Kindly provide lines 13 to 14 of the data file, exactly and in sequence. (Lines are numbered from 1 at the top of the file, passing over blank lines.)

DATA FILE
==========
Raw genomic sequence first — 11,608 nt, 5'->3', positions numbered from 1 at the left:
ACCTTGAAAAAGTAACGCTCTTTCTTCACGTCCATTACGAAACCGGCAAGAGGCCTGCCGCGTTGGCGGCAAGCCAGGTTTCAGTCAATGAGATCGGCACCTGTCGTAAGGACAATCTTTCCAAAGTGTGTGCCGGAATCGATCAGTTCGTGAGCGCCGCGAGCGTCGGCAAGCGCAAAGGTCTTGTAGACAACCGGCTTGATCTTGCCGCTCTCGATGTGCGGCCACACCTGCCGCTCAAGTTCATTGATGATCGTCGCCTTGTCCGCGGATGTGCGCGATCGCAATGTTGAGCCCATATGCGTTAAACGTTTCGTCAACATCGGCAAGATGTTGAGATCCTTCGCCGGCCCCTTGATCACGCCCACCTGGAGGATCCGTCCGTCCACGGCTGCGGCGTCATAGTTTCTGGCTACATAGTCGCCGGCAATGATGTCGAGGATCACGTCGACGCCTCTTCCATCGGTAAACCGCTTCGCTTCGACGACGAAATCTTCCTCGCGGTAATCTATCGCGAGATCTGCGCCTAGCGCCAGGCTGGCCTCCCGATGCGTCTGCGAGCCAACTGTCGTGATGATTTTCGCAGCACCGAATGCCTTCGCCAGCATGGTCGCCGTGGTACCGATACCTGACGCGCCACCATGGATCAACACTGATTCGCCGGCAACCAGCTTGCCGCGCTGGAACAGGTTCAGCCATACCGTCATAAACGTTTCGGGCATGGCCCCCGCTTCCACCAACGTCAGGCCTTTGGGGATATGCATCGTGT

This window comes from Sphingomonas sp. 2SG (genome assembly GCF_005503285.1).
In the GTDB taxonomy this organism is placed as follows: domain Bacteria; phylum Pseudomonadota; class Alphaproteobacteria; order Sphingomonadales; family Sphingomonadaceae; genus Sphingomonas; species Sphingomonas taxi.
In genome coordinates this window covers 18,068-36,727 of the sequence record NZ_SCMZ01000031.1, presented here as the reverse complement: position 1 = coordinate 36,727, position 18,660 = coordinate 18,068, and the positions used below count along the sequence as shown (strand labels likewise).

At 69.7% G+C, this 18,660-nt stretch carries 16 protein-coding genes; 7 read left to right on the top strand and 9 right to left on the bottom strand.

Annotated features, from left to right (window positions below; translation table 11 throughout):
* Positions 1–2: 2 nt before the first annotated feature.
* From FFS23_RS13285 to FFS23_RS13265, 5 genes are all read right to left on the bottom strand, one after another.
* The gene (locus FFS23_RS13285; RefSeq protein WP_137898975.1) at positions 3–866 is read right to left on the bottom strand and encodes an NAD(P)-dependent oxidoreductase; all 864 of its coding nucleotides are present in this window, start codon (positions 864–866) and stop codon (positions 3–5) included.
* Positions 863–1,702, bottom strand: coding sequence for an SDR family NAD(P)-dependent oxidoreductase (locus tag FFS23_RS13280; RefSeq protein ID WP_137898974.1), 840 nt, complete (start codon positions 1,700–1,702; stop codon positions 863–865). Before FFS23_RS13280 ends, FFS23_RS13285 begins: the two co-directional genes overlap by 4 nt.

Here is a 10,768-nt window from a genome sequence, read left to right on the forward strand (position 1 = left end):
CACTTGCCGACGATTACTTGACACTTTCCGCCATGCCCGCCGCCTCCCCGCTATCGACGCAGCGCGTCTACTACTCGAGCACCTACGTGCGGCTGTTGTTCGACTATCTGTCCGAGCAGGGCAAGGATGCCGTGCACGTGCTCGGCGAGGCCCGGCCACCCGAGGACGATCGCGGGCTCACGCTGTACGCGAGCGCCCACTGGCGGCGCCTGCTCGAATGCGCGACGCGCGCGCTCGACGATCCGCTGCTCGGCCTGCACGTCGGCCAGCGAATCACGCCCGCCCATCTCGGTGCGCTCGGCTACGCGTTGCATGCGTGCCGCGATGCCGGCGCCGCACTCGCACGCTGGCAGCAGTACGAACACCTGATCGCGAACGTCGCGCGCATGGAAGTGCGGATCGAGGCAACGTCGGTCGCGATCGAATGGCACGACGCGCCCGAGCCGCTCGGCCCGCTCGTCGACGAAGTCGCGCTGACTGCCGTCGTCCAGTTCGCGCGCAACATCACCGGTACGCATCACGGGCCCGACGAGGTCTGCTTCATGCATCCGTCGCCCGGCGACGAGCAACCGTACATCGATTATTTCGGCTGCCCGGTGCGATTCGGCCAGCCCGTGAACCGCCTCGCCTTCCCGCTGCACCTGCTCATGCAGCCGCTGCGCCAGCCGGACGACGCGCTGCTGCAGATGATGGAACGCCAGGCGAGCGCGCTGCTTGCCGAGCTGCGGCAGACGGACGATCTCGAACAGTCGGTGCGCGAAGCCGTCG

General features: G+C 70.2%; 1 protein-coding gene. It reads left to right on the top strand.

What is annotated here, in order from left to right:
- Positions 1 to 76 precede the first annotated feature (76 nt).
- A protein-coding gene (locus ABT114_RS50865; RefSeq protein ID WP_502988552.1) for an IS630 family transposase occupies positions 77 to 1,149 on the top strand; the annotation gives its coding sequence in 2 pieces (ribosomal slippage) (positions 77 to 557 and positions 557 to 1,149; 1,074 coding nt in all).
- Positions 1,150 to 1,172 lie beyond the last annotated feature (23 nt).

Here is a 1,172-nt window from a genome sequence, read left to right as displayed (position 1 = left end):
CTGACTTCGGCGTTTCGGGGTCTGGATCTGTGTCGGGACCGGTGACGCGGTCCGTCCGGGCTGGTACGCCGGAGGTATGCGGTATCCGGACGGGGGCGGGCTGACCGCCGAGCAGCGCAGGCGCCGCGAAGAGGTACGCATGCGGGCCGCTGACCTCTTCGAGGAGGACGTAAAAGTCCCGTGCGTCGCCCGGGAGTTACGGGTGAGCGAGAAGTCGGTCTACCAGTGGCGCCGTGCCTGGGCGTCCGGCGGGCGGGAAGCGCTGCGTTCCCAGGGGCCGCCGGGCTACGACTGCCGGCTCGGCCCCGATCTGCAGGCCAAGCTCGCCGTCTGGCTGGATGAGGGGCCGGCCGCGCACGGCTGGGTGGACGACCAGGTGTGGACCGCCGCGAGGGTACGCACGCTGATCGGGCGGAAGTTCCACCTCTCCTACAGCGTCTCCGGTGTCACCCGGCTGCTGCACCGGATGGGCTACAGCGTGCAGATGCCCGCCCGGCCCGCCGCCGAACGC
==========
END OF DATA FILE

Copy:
CACTTGCCGACGATTACTTGACACTTTCCGCCATGCCCGCCGCCTCCCCGCTATCGACGCAGCGCGTCTACTACTCGAGCACCTACGTGCGGCTGTTGTTCGACTATCTGTCCGAGCAGGGCAAGGATGCCGTGCACGTGCTCGGCGAGGCCCGGCCACCCGAGGACGATCGCGGGCTCACGCTGTACGCGAGCGCCCACTGGCGGCGCCTGCTCGAATGCGCGACGCGCGCGCTCGACGATCCGCTGCTCGGCCTGCACGTCGGCCAGCGAATCACGCCCGCCCATCTCGGTGCGCTCGGCTACGCGTTGCATGCGTGCCGCGATGCCGGCGCCGCACTCGCACGCTGGCAGCAGTACGAACACCTGATCGCGAACGTCGCGCGCATGGAAGTGCGGATCGAGGCAACGTCGGTCGCGATCGAATGGCACGACGCGCCCGAGCCGCTCGGCCCGCTCGTCGACGAAGTCGCGCTGACTGCCGTCGTCCAGTTCGCGCGCAACATCACCGGTACGCATCACGGGCCCGACGAGGTCTGCTTCATGCATCCGTCGCCCGGCGACGAGCAACCGTACATCGATTATTTCGGCTGCCCGGTGCGATTCGGCCAGCCCGTGAACCGCCTCGCCTTCCCGCTGCACCTGCTCATGCAGCCGCTGCGCCAGCCGGACGACGCGCTGCTGCAGATGATGGAACGCCAGGCGAGCGCGCTGCTTGCCGAGCTGCGGCAGACGGACGATCTCGAACAGTCGGTGCGCGAAGCCGTCG

General features: G+C 70.2%; 1 protein-coding gene. It reads left to right on the top strand.